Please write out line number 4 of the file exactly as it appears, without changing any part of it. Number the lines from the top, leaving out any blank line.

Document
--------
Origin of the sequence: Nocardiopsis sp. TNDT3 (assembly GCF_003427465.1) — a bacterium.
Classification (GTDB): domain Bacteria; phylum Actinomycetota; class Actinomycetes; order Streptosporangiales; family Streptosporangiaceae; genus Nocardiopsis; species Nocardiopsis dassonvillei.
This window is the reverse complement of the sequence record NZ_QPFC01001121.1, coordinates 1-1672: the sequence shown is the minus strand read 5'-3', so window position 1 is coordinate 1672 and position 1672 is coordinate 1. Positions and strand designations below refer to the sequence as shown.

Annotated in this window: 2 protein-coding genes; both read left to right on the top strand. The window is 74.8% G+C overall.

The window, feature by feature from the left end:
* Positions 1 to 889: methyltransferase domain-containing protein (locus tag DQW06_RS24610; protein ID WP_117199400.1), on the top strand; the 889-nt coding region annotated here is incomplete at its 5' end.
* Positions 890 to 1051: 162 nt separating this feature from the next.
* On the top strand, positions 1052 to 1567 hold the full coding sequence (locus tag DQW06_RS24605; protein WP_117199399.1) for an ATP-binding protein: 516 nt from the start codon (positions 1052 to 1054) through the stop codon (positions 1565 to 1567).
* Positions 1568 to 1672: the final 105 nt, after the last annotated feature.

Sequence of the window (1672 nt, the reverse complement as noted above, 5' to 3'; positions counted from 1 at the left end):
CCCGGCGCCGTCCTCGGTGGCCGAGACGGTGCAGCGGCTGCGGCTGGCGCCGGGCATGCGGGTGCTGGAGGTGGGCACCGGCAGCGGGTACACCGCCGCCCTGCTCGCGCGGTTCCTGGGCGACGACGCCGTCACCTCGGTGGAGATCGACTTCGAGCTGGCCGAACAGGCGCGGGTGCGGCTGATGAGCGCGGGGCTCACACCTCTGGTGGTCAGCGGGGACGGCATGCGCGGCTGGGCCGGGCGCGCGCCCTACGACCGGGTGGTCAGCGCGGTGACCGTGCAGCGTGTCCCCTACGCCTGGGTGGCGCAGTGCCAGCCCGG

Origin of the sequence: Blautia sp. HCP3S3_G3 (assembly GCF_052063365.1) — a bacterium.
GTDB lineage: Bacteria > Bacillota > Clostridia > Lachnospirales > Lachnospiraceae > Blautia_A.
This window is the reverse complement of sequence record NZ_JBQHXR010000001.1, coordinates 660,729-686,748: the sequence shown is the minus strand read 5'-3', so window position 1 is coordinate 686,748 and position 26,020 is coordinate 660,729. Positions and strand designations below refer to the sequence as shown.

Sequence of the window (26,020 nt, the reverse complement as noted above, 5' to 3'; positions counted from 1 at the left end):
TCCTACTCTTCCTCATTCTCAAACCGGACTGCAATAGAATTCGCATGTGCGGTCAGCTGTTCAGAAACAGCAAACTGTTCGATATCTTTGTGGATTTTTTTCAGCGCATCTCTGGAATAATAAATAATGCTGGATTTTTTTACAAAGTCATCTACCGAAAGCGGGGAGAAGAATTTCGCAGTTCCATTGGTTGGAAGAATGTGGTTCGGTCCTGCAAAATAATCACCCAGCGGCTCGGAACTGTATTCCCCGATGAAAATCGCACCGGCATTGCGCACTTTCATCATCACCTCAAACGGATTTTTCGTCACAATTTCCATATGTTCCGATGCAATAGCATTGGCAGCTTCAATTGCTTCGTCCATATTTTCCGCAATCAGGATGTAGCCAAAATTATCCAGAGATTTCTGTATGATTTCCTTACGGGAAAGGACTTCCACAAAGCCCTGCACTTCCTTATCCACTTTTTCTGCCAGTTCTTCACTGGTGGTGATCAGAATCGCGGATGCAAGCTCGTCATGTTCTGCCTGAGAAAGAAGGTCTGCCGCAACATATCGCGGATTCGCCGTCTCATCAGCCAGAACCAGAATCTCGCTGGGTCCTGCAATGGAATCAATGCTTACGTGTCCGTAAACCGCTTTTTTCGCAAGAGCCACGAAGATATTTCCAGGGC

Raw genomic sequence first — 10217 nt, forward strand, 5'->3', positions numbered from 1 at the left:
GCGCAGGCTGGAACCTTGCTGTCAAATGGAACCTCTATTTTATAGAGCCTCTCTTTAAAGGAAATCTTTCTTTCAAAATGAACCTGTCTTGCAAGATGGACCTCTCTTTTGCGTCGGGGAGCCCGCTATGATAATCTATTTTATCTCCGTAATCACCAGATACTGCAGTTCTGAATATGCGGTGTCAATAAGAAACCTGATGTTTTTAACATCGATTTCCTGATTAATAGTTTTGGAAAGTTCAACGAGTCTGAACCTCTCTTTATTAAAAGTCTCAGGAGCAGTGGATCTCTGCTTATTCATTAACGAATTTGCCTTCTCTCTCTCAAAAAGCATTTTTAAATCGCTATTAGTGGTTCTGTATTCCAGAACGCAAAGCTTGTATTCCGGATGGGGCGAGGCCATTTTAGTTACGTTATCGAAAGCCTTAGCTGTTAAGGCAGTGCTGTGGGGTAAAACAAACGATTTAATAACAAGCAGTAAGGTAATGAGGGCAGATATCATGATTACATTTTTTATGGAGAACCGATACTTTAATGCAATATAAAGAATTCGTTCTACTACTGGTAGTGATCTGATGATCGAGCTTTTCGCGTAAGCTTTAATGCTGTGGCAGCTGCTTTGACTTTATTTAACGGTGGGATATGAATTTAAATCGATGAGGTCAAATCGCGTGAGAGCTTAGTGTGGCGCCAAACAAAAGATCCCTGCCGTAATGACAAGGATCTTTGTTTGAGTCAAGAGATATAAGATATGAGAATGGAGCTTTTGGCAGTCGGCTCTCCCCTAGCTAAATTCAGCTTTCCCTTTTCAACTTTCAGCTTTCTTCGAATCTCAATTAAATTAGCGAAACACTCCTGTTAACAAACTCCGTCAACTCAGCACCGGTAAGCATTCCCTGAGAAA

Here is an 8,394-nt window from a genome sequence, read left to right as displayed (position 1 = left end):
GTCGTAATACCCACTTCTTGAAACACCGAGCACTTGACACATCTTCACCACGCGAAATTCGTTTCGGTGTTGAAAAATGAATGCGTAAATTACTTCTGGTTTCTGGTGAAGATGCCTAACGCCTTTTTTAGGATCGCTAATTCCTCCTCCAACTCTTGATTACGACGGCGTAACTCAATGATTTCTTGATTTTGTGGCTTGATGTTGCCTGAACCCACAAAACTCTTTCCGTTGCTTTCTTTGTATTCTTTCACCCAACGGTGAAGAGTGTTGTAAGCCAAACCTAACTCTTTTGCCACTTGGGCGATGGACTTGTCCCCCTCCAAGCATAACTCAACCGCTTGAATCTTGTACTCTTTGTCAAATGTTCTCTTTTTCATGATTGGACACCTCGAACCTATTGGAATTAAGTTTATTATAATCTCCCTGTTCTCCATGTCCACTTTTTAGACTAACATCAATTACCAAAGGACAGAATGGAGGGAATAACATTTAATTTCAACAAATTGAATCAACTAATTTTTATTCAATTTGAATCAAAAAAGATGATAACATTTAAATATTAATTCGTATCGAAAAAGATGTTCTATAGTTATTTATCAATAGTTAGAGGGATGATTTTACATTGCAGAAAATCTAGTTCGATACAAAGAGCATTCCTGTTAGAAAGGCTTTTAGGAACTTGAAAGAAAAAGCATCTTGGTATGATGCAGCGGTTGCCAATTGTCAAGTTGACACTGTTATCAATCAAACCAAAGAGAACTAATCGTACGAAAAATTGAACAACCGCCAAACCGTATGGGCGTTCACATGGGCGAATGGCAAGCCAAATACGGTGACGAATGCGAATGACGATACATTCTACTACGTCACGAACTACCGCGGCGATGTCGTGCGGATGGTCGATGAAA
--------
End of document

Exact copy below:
Annotated in this window: 2 protein-coding genes; both read left to right on the top strand. The window is 74.8% G+C overall.